Mayor Marty Walsh considering setting up safe injection sites in Boston

BOSTON - The opioid epidemic has several U.S. cities have been considering setting up safe injection sites.

A safe injection site is not only a place for addicts to safely use drugs under medical supervision and using clean needles, therefore reducing the chances for contracting serious diseases such as HIV,l but also a place for addicts to receive counseling and help.

Boston's Mayor Marty Walsh has been skeptical of the idea for a while, but has recently expressed interest in considering the idea.

"I think that every option should be on the table," said Mayor Walsh.

Mayor Walsh's change of heart comes just a week after the federal government announced it would not recognize safe injection sites.

In a statement, U.S. Attorney Andrew Lelling said supervised injection sites would violate federal laws.

"I think they're dangerous," said Lelling in an interview with Boston 25 News.

MORE: US Attorney: Safe injection sites could be subject to federal criminal penalties

In his statement, Lelling essentially threatened to arrest those visiting or working at supervised injection sites.

"The opioid epidemic is the number one priority for the Justice Department," said Lelling. "You're not going to see us step back and not try to oppose efforts to essentially normalize illegal drug use."

A pilot program for safe injection sites was introduced as part of the opioid bill by the state legislature.

The head of the Senate Judiciary Committee says Lelling's statement was not the reason safe injection sites were pulled from the bill. He says that was a planned change from a couple of days before.

But the final bill on the Senate side, sent the program to a proposed study group, frustrating proponents like Jim Stewart, who says they save lives.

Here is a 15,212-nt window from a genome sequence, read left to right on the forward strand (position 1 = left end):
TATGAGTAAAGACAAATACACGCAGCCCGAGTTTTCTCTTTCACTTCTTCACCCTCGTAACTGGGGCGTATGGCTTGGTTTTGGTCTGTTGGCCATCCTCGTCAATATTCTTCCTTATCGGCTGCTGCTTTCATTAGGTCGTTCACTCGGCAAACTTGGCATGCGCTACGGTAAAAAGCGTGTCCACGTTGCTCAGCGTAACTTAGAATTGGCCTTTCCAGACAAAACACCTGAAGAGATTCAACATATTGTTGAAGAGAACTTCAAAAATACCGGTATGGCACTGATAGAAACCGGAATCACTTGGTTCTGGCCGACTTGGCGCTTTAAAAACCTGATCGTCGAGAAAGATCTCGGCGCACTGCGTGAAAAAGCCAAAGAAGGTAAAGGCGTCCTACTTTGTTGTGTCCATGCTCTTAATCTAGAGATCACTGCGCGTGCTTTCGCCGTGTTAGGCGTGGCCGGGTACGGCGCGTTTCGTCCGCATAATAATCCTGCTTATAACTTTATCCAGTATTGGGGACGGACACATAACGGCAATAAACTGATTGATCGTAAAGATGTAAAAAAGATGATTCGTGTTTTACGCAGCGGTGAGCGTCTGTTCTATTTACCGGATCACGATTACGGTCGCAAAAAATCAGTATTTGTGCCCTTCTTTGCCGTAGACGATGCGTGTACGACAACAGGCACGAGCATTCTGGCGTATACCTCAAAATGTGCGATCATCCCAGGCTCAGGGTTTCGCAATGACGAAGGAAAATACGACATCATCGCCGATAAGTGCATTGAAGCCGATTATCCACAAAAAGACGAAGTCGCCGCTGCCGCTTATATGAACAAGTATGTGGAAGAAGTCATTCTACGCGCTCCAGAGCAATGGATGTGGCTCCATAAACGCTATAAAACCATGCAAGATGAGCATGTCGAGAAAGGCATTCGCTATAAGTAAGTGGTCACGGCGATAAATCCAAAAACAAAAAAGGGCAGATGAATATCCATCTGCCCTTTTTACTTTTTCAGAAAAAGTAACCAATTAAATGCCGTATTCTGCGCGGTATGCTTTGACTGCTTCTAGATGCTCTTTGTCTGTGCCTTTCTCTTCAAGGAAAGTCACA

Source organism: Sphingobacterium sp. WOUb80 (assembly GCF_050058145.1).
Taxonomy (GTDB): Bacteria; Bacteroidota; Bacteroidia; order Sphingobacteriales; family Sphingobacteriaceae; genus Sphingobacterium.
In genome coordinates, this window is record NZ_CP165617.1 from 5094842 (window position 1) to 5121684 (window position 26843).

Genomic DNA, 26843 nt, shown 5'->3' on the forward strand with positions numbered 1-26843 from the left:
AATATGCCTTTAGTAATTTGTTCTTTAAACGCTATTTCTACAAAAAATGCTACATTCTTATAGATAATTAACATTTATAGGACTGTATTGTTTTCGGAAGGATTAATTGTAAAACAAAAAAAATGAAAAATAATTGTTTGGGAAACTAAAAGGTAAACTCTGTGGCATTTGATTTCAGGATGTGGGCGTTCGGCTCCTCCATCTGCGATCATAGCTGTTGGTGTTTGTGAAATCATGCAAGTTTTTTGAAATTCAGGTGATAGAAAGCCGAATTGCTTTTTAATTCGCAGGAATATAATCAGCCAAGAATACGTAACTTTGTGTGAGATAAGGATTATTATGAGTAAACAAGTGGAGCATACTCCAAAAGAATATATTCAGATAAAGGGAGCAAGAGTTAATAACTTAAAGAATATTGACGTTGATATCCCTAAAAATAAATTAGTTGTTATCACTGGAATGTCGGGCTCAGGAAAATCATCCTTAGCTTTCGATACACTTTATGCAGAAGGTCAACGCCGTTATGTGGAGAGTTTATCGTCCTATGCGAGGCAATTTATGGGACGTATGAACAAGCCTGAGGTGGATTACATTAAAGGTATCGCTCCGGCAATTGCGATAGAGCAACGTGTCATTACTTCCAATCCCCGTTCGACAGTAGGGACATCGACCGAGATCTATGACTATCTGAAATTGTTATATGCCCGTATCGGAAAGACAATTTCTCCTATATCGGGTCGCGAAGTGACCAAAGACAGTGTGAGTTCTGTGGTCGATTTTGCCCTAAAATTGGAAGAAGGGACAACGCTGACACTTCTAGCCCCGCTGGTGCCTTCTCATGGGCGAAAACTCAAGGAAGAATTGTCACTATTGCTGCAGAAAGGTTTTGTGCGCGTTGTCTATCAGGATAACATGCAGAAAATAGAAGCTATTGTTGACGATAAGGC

"All they do is work and it's about time that public officials caught up with the research," said Stewart, who works with the group SIFMA.

Stewart, however, says he's heartened that Mayor Walsh has slightly opened the door to an idea that other big city mayors back.

"It's encouraging to see that there's a public official willing to give this some serious consideration because the verdict is in as far as public health and medical research," said Stewart.

Mayor Walsh said he hasn't come full circle in support of supervised injection sites, but he does support the legislature's plan to further study the issue.

The proposal for supervised injection sites is now headed to a study commission, which is technically what Mayor Walsh says he supports.

"I think what we have to do is take a step back and really explore this, you know there is data on it but I don't think there's enough data," said Mayor Walsh.

Proponents, however, are citing studies that show supervised injection sites reduce overdose deaths, hospital visits and the transmission of diseases.

Some communities may also see another positive aspect of safe injection sites. A designated place for addicts to go and safely use drugs should mean fewer dirty needles out in public places.